Reaching New Customers Through Other Businesses

CorkboardTwo weeks ago, we asked if you might be missing valuable customer information by not building out your customer profile.

Last week we expanded on this topic a bit further by discussing how to use your customer profile to guide you towards cross-promotional opportunities by working with other businesses that serve the same customers.

Now we’ll look at some of the different approaches to cross promoting your business once you’ve established a relationship with another business.  The great thing about most of these methods is that they can be done with little or no cost to you other than time.

Social Media and Email

Word-of-mouth efforts can often be amplified by using tools like Facebook, Twitter and other social networks.  Because of the potential to quickly reach a large number of people, getting other businesses to promote your business to their followers is an excellent no-cost way to reach more people.  Be sure to repay the favor by promoting their business to your followers as well.  If your business or the one you’ve paired with uses email marketing to reach customers, trading space in each other’s email campaigns can also be very effective.

Flyers, Brochures and Cards

An easy way to cross promote your business is to use printed flyers, brochures or business cards that can be pinned to bulletin boards, placed in waiting rooms or next to cash registers.  Trading printed materials with other businesses is inexpensive and helps promote other local businesses in your area.

Events

Pairing with another business is a great way to attend or sponsor local events while cutting your costs in half.  You’ll be able to reach your partner’s audience and the same for them and your audience.  Even though not every member of your partner’s audience will need your offering, they may know someone who does.  This means you’ll be positioned to indirectly reach people you might otherwise not have had the chance to connect with.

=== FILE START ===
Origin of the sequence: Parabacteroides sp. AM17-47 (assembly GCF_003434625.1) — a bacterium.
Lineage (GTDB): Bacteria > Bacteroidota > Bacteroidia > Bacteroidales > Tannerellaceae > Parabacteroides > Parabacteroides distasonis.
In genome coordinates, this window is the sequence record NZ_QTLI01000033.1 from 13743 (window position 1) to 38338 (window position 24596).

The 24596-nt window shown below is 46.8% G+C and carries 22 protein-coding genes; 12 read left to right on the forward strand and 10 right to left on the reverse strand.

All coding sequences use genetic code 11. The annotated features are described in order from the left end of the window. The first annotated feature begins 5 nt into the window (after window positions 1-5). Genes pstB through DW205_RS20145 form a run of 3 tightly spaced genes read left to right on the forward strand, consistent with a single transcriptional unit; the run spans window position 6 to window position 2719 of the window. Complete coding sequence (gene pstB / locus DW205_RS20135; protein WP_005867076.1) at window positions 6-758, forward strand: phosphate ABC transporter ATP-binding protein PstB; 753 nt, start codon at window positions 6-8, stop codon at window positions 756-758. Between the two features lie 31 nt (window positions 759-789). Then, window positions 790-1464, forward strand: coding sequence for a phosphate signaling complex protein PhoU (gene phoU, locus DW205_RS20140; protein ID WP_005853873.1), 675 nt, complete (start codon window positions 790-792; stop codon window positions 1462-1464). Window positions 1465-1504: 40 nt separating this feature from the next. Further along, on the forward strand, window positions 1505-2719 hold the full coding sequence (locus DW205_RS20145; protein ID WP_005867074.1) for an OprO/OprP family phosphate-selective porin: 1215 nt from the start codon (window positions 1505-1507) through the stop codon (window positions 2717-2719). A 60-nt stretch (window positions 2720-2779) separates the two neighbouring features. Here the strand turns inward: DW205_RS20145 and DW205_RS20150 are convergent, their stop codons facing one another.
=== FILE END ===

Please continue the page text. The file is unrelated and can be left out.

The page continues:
Incentives and Referrals

If you’re able to work these out with the businesses you’ve paired with, incentives can be beneficial to everyone involved.  By offering discounts through a referral program, customers who refer business to your partner’s business (and vice versa) will benefit in the form of savings while you and your partners benefit by increased exposure to a wider audience.

Sharing Office Space

Have you ever seen banks, tax experts or the Girl Scouts just out in front of or just inside your local grocery store?  Well…the same types of opportunities are available to you and businesses you’ve paired with.  Why not offer space for your partners to spend a few hours just inside or outside your business in exchange for letting you do the same at their location?  It can be as simple as a few chairs, a table and some flyers and you’ll find yourself in the position to talk to people, answer questions and build relationships with new customers who will be more eager to spend money with you once they’ve met you.  Your setup can be temporary or it may become a regular occurrence depending on the outcome.

What do you think?  As a small business, what are some of the things you’ve found to be effective when marketing on a limited budget?

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